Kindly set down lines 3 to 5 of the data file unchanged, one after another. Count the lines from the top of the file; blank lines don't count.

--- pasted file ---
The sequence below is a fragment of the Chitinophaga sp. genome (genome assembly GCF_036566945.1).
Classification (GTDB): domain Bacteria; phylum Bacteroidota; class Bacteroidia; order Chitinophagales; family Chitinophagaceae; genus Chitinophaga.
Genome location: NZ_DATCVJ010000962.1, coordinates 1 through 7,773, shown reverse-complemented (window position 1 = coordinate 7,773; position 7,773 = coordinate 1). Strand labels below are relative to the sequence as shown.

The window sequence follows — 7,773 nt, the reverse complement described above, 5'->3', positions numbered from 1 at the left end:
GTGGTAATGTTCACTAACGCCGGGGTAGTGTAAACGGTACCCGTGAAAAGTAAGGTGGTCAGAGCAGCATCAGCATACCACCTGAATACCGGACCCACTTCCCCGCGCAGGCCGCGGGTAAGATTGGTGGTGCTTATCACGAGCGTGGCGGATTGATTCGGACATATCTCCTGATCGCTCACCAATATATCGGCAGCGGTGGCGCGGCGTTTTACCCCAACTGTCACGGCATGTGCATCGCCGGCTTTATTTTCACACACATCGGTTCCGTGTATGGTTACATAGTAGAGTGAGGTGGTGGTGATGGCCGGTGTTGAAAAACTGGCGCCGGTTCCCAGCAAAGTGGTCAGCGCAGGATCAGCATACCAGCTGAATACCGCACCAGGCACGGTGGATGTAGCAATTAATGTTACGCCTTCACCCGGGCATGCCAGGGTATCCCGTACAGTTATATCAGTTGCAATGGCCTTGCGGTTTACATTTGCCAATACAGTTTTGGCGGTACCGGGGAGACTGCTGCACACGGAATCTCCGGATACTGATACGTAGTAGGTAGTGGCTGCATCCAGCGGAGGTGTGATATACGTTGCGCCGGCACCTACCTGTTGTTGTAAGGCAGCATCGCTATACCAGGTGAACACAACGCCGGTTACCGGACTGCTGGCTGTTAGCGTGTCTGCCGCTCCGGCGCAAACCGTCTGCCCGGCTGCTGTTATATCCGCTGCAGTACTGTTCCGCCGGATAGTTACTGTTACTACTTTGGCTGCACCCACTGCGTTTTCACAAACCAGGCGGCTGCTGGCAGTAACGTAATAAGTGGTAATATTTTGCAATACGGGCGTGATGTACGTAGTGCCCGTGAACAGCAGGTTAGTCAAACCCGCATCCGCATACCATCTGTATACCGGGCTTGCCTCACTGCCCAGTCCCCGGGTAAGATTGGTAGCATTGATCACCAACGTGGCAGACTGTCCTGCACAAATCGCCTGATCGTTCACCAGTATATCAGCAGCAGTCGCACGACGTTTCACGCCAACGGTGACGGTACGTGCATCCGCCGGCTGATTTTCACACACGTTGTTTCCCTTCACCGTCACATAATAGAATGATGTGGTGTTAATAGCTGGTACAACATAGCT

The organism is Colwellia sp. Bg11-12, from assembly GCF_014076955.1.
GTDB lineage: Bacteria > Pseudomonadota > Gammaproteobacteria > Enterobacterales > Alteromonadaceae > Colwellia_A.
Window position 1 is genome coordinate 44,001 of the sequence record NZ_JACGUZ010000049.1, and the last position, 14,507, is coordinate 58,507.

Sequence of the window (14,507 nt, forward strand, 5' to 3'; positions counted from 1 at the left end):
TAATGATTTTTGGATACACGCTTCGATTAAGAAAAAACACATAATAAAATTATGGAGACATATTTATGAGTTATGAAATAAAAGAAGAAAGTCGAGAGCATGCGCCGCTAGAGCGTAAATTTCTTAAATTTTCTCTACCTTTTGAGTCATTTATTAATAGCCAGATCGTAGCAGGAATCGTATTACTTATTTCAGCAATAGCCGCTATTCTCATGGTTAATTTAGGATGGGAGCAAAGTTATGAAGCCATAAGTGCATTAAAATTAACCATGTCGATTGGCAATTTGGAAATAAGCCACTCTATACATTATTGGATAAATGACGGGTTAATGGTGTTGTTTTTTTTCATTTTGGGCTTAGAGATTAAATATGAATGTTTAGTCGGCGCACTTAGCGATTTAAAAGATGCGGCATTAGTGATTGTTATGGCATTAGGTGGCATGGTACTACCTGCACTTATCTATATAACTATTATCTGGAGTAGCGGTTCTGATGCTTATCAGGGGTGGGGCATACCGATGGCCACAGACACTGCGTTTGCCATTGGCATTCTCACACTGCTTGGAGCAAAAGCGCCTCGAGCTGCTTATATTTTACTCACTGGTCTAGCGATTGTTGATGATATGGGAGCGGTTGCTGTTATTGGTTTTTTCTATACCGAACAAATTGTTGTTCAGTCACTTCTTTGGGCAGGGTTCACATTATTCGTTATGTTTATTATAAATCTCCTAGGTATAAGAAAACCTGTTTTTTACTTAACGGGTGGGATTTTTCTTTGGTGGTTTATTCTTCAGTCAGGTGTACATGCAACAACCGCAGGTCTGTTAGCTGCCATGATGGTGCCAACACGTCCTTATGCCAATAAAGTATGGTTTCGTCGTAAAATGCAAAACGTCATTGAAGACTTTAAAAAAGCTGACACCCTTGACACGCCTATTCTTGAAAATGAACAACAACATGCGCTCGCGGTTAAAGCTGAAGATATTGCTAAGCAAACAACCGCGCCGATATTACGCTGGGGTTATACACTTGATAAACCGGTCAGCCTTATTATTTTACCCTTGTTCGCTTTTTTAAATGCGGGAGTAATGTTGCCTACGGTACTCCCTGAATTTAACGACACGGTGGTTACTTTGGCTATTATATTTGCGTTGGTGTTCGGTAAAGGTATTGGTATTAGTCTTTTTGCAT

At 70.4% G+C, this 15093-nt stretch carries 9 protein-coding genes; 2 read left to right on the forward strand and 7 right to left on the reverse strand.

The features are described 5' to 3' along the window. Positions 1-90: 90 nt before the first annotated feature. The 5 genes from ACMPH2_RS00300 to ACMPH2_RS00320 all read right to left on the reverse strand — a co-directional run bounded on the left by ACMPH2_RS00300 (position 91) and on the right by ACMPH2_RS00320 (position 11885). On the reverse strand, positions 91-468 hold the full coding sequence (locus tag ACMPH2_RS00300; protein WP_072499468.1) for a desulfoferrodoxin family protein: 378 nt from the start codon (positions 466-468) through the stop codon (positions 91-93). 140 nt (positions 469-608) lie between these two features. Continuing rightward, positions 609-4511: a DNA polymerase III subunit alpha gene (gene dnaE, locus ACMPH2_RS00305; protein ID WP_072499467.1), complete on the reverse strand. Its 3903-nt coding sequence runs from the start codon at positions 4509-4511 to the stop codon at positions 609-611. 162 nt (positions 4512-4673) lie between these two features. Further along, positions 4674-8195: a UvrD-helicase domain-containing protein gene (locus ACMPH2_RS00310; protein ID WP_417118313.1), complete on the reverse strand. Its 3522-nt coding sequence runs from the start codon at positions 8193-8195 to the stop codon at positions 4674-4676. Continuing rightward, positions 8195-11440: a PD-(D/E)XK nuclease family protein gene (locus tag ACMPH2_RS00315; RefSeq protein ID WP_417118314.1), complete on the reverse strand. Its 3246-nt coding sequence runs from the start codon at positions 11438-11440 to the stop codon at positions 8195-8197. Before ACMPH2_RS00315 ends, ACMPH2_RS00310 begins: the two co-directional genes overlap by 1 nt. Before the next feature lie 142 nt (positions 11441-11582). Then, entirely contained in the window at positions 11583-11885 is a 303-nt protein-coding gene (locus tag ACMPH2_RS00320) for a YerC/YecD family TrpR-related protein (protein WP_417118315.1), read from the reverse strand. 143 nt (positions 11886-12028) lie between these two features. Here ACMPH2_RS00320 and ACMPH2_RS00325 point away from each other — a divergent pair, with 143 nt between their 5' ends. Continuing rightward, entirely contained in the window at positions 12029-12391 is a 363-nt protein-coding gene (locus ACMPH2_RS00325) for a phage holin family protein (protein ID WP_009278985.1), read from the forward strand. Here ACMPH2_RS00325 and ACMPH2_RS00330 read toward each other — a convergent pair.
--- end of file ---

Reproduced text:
Genome location: NZ_DATCVJ010000962.1, coordinates 1 through 7,773, shown reverse-complemented (window position 1 = coordinate 7,773; position 7,773 = coordinate 1). Strand labels below are relative to the sequence as shown.

The window sequence follows — 7,773 nt, the reverse complement described above, 5'->3', positions numbered from 1 at the left end:
GTGGTAATGTTCACTAACGCCGGGGTAGTGTAAACGGTACCCGTGAAAAGTAAGGTGGTCAGAGCAGCATCAGCATACCACCTGAATACCGGACCCACTTCCCCGCGCAGGCCGCGGGTAAGATTGGTGGTGCTTATCACGAGCGTGGCGGATTGATTCGGACATATCTCCTGATCGCTCACCAATATATCGGCAGCGGTGGCGCGGCGTTTTACCCCAACTGTCACGGCATGTGCATCGCCGGCTTTATTTTCACACACATCGGTTCCGTGTATGGTTACATAGTAGAGTGAGGTGGTGGTGATGGCCGGTGTTGAAAAACTGGCGCCGGTTCCCAGCAAAGTGGTCAGCGCAGGATCAGCATACCAGCTGAATACCGCACCAGGCACGGTGGATGTAGCAATTAATGTTACGCCTTCACCCGGGCATGCCAGGGTATCCCGTACAGTTATATCAGTTGCAATGGCCTTGCGGTTTACATTTGCCAATACAGTTTTGGCGGTACCGGGGAGACTGCTGCACACGGAATCTCCGGATACTGATACGTAGTAGGTAGTGGCTGCATCCAGCGGAGGTGTGATATACGTTGCGCCGGCACCTACCTGTTGTTGTAAGGCAGCATCGCTATACCAGGTGAACACAACGCCGGTTACCGGACTGCTGGCTGTTAGCGTGTCTGCCGCTCCGGCGCAAACCGTCTGCCCGGCTGCTGTTATATCCGCTGCAGTACTGTTCCGCCGGATAGTTACTGTTACTACTTTGGCTGCACCCACTGCGTTTTCACAAACCAGGCGGCTGCTGGCAGTAACGTAATAAGTGGTAATATTTTGCAATACGGGCGTGATGTACGTAGTGCCCGTGAACAGCAGGTTAGTCAAACCCGCATCCGCATACCATCTGTATACCGGGCTTGCCTCACTGCCCAGTCCCCGGGTAAGATTGGTAGCATTGATCACCAACGTGGCAGACTGTCCTGCACAAATCGCCTGATCGTTCACCAGTATATCAGCAGCAGTCGCACGACGTTTCACGCCAACGGTGACGGTACGTGCATCCGCCGGCTGATTTTCACACACGTTGTTTCCCTTCACCGTCACATAATAGAATGATGTGGTGTTAATAGCTGGTACAACATAGCT